Related to our podcast topic from this week, Doc Edge and Graham Coop have the definitive formal take, How lucky was the genetic investigation in the Golden State Killer case? The TL;DR version is not that lucky. They show formally that with a database of ~1 million individuals with SNP-data it’s likely that you’ll get relative matches that might be useful. More precisely, a database of ~1 million means that there is a ~90% chance of at least one 3rd cousin match. There’s even a 25% chance of a 2nd cousin match! A database of ~5 million gives a 75% chance of a 2nd cousin match, and ~10 million gives a 90% chance of a 2nd cousin match. These are around the range of the databases of 23andMe and Ancestry right now.
As the authors say: “it’s a question of deciding the circumstances under which we as a society want these familial searches to be used.”
The evolutionary history of human populations in Europe. Preprint by Iosif Lazaridis.
There are a certain number of traditional liberals with a libertarian bent who I’ve always admired. Nadine Strossen is one of those (Wendy Kaminer is another). Strossen is out with a new book, HATE: Why We Should Resist It with Free Speech, Not Censorship (Inalienable Rights). It strikes me this is conservative in the literal sense in that she is attempting to defend a late 20th-century liberalism which is now on the wane.
The Liberal Media Can Have Ideological Diversity Without Conservatives. Two sections jump out at me. First, “the social conservative’s view on fetal personhood is unfalsifiable — and does boast a significant constituency — but it doesn’t generally lend itself to novel or engaging debates.” The issue with abortion is not about debating, as much as it is important to not always put forward writers who implicitly assume that the pro-choice position is the only view that one might entertain. I’m skeptical of some of the leaps that pro-life writers make based on their political position…but then, I’m not pro-life. It’s important to at least know the views of other people.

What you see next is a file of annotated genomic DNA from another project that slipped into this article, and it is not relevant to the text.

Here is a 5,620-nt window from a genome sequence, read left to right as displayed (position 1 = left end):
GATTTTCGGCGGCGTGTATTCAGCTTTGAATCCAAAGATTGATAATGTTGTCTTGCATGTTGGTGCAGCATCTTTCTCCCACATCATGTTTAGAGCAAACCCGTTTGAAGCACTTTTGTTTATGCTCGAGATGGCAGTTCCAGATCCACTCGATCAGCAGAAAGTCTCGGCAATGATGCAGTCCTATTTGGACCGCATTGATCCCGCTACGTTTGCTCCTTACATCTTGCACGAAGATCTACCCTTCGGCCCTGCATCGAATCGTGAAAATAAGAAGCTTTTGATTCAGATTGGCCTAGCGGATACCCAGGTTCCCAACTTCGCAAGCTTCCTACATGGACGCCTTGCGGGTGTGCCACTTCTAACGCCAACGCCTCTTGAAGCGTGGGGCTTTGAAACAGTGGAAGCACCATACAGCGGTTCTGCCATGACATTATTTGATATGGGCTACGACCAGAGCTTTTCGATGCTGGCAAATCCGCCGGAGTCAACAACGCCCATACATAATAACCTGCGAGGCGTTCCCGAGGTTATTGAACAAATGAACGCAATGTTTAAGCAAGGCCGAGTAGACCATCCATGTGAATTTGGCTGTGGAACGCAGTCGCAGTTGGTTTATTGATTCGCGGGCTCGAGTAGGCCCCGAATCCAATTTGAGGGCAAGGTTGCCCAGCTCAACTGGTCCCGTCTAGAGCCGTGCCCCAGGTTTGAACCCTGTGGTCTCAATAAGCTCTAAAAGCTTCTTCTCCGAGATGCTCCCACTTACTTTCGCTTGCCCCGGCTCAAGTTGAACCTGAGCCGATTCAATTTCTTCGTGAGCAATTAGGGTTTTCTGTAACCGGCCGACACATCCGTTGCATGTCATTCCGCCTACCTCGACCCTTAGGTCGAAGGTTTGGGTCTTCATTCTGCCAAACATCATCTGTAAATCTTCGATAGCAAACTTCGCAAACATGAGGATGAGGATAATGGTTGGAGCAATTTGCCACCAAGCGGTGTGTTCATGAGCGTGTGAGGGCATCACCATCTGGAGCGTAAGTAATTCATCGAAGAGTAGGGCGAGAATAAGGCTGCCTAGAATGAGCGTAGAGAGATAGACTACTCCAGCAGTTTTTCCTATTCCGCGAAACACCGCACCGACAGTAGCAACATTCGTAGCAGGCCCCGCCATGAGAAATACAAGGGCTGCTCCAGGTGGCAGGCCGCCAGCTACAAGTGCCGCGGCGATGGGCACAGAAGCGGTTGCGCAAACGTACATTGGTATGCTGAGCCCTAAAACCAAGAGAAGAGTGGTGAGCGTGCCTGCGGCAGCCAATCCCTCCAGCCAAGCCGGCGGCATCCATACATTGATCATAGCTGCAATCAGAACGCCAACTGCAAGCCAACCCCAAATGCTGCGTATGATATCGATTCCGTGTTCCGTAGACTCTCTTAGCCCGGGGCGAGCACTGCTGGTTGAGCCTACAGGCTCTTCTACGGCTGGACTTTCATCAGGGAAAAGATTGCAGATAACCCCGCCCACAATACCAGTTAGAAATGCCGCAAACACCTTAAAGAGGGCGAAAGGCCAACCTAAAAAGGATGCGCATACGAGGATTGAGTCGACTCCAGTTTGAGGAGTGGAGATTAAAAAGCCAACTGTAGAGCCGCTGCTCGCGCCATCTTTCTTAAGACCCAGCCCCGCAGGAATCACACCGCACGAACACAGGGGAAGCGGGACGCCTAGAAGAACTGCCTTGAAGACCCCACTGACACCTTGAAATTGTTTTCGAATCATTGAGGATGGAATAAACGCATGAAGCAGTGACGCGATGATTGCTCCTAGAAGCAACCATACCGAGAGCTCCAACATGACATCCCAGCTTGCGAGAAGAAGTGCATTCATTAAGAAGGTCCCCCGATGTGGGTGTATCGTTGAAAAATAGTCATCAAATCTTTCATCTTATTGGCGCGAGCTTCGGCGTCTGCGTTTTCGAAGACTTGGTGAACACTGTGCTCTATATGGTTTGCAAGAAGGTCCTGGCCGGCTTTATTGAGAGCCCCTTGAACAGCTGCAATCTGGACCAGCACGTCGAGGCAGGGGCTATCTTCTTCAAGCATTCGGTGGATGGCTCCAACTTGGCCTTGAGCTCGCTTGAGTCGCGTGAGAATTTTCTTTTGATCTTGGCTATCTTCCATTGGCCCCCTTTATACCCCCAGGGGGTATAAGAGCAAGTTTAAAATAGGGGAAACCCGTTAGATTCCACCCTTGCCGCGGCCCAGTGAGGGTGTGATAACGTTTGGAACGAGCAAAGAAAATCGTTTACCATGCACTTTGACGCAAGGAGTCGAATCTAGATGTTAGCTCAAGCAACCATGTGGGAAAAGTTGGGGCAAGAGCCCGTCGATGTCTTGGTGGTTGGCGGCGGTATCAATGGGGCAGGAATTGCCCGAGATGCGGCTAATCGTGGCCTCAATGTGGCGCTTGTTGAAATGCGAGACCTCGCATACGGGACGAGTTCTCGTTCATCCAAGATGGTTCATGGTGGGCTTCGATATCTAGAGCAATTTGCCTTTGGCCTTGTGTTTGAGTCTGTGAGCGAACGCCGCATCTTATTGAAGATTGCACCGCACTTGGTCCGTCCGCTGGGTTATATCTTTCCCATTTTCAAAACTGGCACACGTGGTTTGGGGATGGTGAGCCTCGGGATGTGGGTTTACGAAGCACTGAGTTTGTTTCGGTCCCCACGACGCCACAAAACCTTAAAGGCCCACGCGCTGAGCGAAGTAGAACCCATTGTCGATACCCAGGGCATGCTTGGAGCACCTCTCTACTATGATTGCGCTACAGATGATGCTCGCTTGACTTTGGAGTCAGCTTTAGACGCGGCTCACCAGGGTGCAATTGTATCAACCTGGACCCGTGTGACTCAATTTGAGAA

Second, the author suggests that Left-wing socialists who believe that the people should control the means of production (as opposed to simply redistributive socialism as is the case in Scandinavia) should be given a fair hearing, though they observe “concentrating financial power in the state apparatus has often been an invitation to tyranny.” Yeah. That.
Pretty straightforward establishment liberals, such as Matt Yglesias, are starting to assert that publications like The Atlantic and The New York Times are equivalent to National Review, in their ideological valence (the argument being that they shouldn’t have to hire conservatives since they’re liberal publications). Conservative critics have long asserted this, but now liberals are agreeing.
Conservatives have lost the universities and the press. Both these institutions don’t even make a pretense at evenhandedness at this point. The broadly liberal center is eroding. I suspect that people like Nadine Strossen will be viewed in the future like Cato the Younger.
Stuff You Missed in History Class podcast, Mohenjo Daro. People don’t really know much.
Interviewing Carl Zimmer for the podcast this week. Taking suggestions for questions to ask him (we have a finite time so might not get it in….)